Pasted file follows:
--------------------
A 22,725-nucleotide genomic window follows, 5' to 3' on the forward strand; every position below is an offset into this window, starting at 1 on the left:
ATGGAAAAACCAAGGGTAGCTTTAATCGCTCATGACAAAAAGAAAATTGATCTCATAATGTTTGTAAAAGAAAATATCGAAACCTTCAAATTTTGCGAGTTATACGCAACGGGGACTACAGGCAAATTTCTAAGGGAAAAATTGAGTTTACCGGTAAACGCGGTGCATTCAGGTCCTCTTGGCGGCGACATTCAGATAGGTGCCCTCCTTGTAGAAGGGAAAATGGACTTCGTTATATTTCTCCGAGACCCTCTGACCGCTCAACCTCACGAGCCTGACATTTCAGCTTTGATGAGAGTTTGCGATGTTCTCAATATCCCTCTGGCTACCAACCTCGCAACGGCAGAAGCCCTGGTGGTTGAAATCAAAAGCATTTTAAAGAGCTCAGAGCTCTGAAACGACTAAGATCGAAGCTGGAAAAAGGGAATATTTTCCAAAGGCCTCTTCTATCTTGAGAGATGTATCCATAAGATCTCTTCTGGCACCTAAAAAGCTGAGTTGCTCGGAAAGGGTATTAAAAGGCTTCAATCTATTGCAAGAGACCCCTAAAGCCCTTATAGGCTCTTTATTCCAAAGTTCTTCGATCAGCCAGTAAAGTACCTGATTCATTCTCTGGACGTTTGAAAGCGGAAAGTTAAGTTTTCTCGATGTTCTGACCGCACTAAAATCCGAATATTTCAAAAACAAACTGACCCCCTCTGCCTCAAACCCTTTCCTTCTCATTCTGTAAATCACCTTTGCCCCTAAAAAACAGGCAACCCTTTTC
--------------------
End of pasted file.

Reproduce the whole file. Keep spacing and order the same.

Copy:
A 22,725-nucleotide genomic window follows, 5' to 3' on the forward strand; every position below is an offset into this window, starting at 1 on the left:
ATGGAAAAACCAAGGGTAGCTTTAATCGCTCATGACAAAAAGAAAATTGATCTCATAATGTTTGTAAAAGAAAATATCGAAACCTTCAAATTTTGCGAGTTATACGCAACGGGGACTACAGGCAAATTTCTAAGGGAAAAATTGAGTTTACCGGTAAACGCGGTGCATTCAGGTCCTCTTGGCGGCGACATTCAGATAGGTGCCCTCCTTGTAGAAGGGAAAATGGACTTCGTTATATTTCTCCGAGACCCTCTGACCGCTCAACCTCACGAGCCTGACATTTCAGCTTTGATGAGAGTTTGCGATGTTCTCAATATCCCTCTGGCTACCAACCTCGCAACGGCAGAAGCCCTGGTGGTTGAAATCAAAAGCATTTTAAAGAGCTCAGAGCTCTGAAACGACTAAGATCGAAGCTGGAAAAAGGGAATATTTTCCAAAGGCCTCTTCTATCTTGAGAGATGTATCCATAAGATCTCTTCTGGCACCTAAAAAGCTGAGTTGCTCGGAAAGGGTATTAAAAGGCTTCAATCTATTGCAAGAGACCCCTAAAGCCCTTATAGGCTCTTTATTCCAAAGTTCTTCGATCAGCCAGTAAAGTACCTGATTCATTCTCTGGACGTTTGAAAGCGGAAAGTTAAGTTTTCTCGATGTTCTGACCGCACTAAAATCCGAATATTTCAAAAACAAACTGACCCCCTCTGCCTCAAACCCTTTCCTTCTCATTCTGTAAATCACCTTTGCCCCTAAAAAACAGGCAACCCTTTTC